To start with, the homeowners own Georgetown. . . . I've lived there since 1939, which is 46 years, so I was there way back when, and it certainly has changed from the village that it was. It used to have a very pleasant small-town atmosphere. It has lost a lot of that now.

One of the problems is that it's become so commercialized on M Street and Wisconsin Avenue. After all, we don't need eight, nine or 10 shoe stores, and we don't need palm readers or fast food restaurants for the residents. . . .

And it's difficult to preserve the open space. For instance, the block on P Street where Mrs. (Dean) Acheson lives -- which is really a beautiful block of historic houses -- somebody wants to build a new house in the open space in the middle of the block that will be like a sore thumb. Although the Fine Arts Commission and the Georgetown Commission do have some control, they don't seem to be able to exert as much control as seems to be necessary. . . .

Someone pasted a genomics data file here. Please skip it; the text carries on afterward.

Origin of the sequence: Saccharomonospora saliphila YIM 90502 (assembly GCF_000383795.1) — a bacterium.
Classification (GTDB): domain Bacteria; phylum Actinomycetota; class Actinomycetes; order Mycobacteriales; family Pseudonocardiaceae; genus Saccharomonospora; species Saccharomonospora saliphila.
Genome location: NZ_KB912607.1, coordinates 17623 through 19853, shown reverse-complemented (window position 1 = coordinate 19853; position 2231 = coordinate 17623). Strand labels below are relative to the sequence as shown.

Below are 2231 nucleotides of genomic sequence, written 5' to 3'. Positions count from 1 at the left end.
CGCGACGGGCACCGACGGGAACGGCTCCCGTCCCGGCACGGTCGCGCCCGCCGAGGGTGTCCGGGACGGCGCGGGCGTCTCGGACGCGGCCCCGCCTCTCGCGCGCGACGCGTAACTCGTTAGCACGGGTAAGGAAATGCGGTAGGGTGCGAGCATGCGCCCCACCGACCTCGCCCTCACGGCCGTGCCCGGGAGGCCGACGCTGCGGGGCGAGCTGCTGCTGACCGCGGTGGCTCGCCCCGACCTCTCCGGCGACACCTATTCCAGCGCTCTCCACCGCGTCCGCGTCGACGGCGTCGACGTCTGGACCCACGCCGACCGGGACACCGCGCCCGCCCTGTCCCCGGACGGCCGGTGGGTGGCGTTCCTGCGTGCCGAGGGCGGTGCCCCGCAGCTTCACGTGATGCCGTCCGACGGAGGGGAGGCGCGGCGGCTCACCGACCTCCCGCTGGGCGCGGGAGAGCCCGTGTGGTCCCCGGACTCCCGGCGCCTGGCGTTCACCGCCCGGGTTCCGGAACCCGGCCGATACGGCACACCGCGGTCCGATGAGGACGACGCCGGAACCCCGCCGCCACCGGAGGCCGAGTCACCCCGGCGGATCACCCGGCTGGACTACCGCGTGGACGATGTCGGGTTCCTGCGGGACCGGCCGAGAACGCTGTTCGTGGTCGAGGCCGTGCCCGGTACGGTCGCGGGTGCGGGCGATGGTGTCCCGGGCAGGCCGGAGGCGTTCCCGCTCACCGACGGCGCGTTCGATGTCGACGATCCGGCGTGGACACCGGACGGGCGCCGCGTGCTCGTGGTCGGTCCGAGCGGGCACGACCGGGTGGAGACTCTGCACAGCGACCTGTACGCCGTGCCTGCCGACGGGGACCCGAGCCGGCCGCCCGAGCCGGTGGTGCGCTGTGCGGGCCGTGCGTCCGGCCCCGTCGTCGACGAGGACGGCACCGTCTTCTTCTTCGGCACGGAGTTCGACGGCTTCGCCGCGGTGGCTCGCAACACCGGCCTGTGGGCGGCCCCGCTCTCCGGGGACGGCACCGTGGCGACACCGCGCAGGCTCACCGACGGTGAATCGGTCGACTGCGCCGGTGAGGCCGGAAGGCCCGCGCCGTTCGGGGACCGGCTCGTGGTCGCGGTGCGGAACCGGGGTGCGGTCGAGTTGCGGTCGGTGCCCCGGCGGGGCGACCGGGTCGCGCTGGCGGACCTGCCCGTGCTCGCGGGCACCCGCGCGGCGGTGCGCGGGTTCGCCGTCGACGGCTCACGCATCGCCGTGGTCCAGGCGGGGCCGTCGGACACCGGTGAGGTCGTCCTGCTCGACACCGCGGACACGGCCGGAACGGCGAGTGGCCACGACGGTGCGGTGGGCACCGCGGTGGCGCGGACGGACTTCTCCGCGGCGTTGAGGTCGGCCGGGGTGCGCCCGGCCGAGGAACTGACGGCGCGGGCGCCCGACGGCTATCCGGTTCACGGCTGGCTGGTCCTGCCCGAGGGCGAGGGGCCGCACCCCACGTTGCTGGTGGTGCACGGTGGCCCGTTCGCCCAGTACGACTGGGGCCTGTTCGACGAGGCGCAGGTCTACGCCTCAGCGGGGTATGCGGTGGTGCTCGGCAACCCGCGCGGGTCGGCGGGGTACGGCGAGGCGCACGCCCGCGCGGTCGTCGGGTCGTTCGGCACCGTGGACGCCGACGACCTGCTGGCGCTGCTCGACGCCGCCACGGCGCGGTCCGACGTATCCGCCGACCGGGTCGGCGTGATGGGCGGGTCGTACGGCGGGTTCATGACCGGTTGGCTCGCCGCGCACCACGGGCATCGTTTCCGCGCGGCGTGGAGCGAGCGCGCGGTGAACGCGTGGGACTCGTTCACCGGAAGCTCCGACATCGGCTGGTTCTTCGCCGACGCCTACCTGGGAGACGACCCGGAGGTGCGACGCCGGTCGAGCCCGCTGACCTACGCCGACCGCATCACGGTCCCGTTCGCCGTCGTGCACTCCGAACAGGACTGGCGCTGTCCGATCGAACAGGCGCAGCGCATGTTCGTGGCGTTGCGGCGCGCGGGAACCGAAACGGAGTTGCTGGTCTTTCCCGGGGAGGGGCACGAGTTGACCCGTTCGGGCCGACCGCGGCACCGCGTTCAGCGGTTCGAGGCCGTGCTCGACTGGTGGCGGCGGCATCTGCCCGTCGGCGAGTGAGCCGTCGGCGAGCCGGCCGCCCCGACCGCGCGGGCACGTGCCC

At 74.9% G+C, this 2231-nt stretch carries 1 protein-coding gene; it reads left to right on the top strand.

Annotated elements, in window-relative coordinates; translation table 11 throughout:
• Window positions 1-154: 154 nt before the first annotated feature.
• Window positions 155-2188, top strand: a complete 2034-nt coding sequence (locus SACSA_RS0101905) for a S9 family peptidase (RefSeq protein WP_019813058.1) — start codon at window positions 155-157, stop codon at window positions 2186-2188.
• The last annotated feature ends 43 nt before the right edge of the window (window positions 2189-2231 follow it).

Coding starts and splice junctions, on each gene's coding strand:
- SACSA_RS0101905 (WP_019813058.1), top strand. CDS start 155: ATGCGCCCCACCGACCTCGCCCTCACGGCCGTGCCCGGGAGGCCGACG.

We never used to have all that mess down there on Halloween, but some bars or businesses wanted to attract customers. It's a question of greediness on the part of these enterprises that has really led to all this -- the fact that every time there's a winning football game or a championship of some sort, everybody "goes to Georgetown." Hopefully, things will change.

For instance, the city now has a New Year's Eve party downtown by the old Post Office building, and there should be more of such events and celebrations there so that it will be the place to go and have fun -- not to Georgetown.